In her own time, Jane Austen may not have appeared to go her own way. In her time, a woman’s job was to marry, bear children, and maintain the home. The only way to maintain her legal rights was to remain single. Upon saying “I do”, she and her husband were in the eyes of the law, one person. If she was lucky, she had a basic education, some sort of inheritance coming her way, and a male head out household who at least respected her wishes.
But she did, and in doing so, paved the way for future generations to do the same.
Her books may end in “happily ever after”, but they are so much more than that. She talks about how women are disenfranchised in her world. Marriage was not just about finding the right person. It was a business arrangement. But Austen does not just get on a soapbox. She uses her narratives to speak directly to her readers. Whether it was about family relationships, one’s potential or current spouse, or even silly gossip, her stories are timeless. It is those qualities that keep us coming back to her novels, even when we have read them more times than we can count.
It takes vision to imagine a future that is different from your present. It also requires a backbone, as the inevitable forces against change will do everything in their power to prevent such changes.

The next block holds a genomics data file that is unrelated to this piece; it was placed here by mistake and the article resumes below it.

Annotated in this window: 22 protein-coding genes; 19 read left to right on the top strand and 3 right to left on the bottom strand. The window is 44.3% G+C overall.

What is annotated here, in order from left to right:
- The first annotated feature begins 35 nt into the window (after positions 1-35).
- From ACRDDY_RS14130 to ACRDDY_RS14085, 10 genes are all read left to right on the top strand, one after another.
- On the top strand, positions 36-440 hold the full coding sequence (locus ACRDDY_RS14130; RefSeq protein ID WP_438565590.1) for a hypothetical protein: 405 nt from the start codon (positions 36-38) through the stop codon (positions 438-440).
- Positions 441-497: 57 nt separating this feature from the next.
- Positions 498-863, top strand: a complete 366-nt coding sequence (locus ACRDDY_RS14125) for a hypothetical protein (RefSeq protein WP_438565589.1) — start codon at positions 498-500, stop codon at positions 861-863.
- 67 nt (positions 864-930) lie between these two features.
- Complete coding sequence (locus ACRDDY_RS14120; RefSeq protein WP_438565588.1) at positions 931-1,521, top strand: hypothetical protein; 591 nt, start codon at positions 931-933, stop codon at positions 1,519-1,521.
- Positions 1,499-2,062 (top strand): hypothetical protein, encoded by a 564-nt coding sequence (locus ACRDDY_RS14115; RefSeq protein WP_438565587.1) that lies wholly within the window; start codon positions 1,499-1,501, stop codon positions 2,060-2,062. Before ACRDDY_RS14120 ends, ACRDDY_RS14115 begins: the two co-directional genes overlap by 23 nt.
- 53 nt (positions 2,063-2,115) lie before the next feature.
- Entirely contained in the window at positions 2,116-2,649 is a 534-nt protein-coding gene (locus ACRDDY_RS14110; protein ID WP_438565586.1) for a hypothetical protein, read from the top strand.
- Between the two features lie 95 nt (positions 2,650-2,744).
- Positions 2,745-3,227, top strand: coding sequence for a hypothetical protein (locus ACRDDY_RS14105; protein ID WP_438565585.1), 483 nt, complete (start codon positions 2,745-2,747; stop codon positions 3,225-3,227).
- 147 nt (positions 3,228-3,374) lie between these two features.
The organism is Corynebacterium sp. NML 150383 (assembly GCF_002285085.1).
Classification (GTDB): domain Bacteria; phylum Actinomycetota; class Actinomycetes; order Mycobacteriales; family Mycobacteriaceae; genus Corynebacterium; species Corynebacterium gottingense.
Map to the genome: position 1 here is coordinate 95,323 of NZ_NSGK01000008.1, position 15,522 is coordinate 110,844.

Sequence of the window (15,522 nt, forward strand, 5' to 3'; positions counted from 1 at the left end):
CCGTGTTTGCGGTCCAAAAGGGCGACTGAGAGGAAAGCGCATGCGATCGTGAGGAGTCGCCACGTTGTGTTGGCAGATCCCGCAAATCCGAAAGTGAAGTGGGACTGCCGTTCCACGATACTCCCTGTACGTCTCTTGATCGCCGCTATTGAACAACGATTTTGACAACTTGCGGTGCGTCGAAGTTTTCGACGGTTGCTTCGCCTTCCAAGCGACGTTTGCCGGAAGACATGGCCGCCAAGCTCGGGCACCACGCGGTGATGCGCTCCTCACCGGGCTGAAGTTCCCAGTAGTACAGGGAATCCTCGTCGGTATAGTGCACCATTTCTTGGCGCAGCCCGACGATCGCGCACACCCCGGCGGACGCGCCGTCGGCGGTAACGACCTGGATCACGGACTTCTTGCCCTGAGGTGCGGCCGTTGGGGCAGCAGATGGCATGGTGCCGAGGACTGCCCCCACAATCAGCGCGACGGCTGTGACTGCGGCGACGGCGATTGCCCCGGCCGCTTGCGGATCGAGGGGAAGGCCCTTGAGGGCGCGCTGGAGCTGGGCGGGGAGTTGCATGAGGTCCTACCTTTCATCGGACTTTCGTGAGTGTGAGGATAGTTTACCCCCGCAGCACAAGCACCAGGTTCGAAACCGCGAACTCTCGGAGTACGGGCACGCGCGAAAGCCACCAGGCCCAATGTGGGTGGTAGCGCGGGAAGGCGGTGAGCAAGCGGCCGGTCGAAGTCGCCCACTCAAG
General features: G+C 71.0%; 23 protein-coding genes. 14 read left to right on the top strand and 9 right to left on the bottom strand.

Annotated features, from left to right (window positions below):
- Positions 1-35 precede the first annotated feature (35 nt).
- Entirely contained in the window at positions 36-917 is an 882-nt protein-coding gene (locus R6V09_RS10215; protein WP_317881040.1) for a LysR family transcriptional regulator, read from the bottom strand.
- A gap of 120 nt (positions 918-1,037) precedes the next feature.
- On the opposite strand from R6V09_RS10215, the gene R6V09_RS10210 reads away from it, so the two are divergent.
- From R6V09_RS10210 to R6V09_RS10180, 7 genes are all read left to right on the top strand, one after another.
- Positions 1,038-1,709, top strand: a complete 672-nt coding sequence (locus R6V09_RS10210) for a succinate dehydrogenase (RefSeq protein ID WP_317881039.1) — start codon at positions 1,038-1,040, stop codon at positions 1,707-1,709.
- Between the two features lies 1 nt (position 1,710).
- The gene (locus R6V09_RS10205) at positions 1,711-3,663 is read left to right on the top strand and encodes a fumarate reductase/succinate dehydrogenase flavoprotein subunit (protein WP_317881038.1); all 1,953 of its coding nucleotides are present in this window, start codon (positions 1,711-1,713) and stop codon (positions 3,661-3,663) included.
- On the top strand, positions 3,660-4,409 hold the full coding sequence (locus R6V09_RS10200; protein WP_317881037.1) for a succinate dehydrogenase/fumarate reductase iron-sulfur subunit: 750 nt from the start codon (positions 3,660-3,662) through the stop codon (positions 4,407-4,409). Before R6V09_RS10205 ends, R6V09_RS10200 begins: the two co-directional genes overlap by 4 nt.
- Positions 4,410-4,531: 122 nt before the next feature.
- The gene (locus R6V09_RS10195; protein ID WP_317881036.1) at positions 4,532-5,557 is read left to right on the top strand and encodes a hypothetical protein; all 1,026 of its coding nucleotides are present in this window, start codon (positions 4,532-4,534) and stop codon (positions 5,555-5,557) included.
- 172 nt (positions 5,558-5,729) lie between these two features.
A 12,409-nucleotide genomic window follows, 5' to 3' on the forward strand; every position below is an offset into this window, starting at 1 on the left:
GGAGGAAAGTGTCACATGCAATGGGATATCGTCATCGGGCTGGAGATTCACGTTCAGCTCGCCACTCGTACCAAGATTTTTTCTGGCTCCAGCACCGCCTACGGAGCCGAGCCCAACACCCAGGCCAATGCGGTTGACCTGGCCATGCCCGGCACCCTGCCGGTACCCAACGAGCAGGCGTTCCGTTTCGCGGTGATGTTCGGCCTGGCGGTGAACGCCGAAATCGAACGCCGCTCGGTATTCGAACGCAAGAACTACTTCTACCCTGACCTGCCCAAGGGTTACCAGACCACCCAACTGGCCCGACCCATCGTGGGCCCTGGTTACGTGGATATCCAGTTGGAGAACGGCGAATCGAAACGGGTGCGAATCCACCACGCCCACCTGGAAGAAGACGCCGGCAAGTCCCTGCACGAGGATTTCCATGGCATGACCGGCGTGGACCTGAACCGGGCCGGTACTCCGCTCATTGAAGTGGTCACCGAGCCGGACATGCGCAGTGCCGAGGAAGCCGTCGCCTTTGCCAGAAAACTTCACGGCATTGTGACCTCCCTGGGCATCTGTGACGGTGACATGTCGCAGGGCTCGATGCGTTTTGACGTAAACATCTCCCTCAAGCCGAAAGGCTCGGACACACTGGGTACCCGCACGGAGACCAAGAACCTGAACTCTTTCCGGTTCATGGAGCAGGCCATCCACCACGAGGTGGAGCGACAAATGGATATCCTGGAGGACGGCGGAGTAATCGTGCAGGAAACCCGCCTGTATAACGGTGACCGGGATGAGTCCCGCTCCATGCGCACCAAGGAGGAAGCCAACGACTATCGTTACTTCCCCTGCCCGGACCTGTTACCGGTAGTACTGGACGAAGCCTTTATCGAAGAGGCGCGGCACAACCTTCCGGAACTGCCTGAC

The 2015 movie, The Girl King, is the story of Kristina, Queen of Sweden. Queen Kristina (Malin Buska) ascended to the Swedish throne when she was all of six years old. Raised as if she was a boy, Kristina is young, opinionated, and stubborn. She also has ideas that her ministers, who are all male and older than her, disagree with. They also are not happy that not only has she chosen to remain unmarried and childless, but she is also infatuated with Countess Ebba Sparre (Sarah Gadon), a young noblewoman.
Those who resist both Kristina as a person and what she represents quickly realize that the only way to get to Kristina is via Ebba. But they underestimate her will, her drive, and her independence streak.
I liked this movie. The problem with history is that women who have dared to step out of what is considered “acceptable” are often forgotten or only barely mentioned in our chronicles. The narrative is compelling, the actors are perfectly cast, and the LGBTQ element is a nice twist on what could be a traditional and predictable tale.